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Monday, September 20, 1999 Published at 23:56 GMT 00:56 UK


Ants provide scare for the elderly

Fire ants climbed onto the residents' beds

Carers for elderly patients and young children should keep an eye open for a new health risk, doctors have warned - attack by fire ants.

Fire ants sting and kill invertebrates as their primary food source and have been known to kill farm animals if no other food is available, but they were only thought to attack humans who disturbed their nests.

However, a report in the Annals of Internal Medicine described how they attacked two elderly patients in their beds at two Mississippi nursing homes. One died within five days, the other after 13 months.

The patients were found covered with ants, with ant trails leading from the floor to their beds.

The researcher behind the report said the attacks were the latest in an increasing number of incidents involving humans who have not provoked the insects.

Varying symptoms

Dr Richard deShazo, an allergy and immunology specialist at the University of Mississippi Medical Centre, led the researchers.

He said the effects of fire ant stings range from mild irritation to death from a generalised allergic reaction, depending on the number of stings and the physical condition of the victim.

Fire ants arrived in the US about 60 years ago from Puerto Rico. They almost wiped out the native black ant population in the South-east, and have recently been spotted in some Western states, he said.

They have been responsible for at least 80 deaths following attacks at or near their mound-shaped nests since their first appearance in the US, but since 1989 there have been a number of attacks on people indoors.

The latest two bring the total to 10, including one on a five-day old baby who was attacked in a cot and went into a shock-induced coma but lived, and one on a two-year old with learning difficulties who suffered damage to his cornea after fire ants attacked his eyes.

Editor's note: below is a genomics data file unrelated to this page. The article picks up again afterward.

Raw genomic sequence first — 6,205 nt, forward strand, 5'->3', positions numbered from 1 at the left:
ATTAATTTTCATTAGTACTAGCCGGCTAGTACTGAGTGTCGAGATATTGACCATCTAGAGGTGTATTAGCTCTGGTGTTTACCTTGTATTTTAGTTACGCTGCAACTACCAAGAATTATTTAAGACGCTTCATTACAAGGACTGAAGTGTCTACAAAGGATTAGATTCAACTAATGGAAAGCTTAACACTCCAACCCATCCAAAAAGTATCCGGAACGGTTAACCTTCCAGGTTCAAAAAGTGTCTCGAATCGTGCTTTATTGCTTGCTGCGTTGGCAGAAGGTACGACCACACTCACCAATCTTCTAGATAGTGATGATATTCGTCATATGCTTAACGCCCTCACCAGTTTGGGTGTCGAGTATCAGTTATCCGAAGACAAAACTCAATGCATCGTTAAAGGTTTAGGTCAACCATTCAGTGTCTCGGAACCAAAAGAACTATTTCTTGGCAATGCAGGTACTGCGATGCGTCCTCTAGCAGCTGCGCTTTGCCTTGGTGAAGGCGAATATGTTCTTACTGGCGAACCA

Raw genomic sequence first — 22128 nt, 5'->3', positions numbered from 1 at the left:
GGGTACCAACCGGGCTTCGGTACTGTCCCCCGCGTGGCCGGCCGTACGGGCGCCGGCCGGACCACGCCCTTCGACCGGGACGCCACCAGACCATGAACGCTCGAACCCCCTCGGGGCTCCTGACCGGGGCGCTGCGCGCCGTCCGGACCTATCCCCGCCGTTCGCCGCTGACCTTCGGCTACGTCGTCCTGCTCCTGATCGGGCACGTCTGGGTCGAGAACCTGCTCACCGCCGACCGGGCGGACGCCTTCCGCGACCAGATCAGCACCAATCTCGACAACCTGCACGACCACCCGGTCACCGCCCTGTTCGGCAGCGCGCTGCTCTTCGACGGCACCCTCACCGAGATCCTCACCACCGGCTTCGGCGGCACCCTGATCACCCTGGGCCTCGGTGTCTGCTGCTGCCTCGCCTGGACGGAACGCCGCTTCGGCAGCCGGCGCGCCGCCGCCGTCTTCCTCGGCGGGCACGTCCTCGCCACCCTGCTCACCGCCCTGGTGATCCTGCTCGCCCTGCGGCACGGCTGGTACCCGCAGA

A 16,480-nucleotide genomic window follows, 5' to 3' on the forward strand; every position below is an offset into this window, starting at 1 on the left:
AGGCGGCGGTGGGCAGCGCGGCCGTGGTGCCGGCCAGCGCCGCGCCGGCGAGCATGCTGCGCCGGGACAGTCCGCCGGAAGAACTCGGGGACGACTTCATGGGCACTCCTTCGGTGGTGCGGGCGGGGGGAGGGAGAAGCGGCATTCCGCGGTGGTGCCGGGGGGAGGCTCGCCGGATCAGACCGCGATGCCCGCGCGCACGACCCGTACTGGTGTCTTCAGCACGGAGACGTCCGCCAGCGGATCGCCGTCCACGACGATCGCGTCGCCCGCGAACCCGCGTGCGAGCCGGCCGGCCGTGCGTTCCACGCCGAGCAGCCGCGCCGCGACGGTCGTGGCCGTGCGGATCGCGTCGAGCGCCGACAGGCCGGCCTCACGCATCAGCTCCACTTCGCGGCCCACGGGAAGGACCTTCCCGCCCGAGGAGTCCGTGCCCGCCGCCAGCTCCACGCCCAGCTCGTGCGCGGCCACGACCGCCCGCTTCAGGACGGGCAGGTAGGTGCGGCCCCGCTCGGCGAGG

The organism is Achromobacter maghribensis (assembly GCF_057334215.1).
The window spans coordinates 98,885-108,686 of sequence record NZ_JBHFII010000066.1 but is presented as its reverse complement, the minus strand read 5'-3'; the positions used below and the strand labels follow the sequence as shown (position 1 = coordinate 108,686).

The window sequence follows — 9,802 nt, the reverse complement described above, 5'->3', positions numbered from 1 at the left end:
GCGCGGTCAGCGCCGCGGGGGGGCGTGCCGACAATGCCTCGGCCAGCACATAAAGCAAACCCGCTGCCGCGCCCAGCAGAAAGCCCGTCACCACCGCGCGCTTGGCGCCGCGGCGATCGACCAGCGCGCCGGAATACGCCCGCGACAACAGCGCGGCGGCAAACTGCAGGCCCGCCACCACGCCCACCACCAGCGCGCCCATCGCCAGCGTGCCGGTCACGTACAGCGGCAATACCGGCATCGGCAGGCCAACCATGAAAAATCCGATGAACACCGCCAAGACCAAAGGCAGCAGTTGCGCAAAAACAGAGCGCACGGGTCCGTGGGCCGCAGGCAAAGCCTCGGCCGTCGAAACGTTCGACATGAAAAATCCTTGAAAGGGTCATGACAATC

Nursing home residents were also the target when two elderly patients died within six days of an attack.

Precautions and action

"Any sighting of a swarm of ants indoors is a warning," Dr deShazo said.

"Residents and caregivers of infants, children and bedridden people, such as patients in health care facilities, should be closely watched until the ants are eliminated."

He said ants observed in a house - like those that swarm around a mound outdoors - will be worker ants, making extermination difficult.

This is because the colony cannot be destroyed unless the queen ant is killed, he said.

He offered advice on how to set about destroying a colony:

  • Assume that if one fire ant is seen, infestation is taking place
  • Check inside and out for evidence of ants
  • Exterminate all ants found indoors with liquid pesticides as soon as possible
  • Leave bait-based insecticides in the cellar or in the garden or around the edges of the house, as this is gives most chance of the poison reaching the queen and killing her
  • Fire ants may invade electrical equipment, including computers, air conditioners and circuit breakers, so inspect these carefully
However, Dr deShazo recommends professionals are called in to handle the problem as re-infestation is common.

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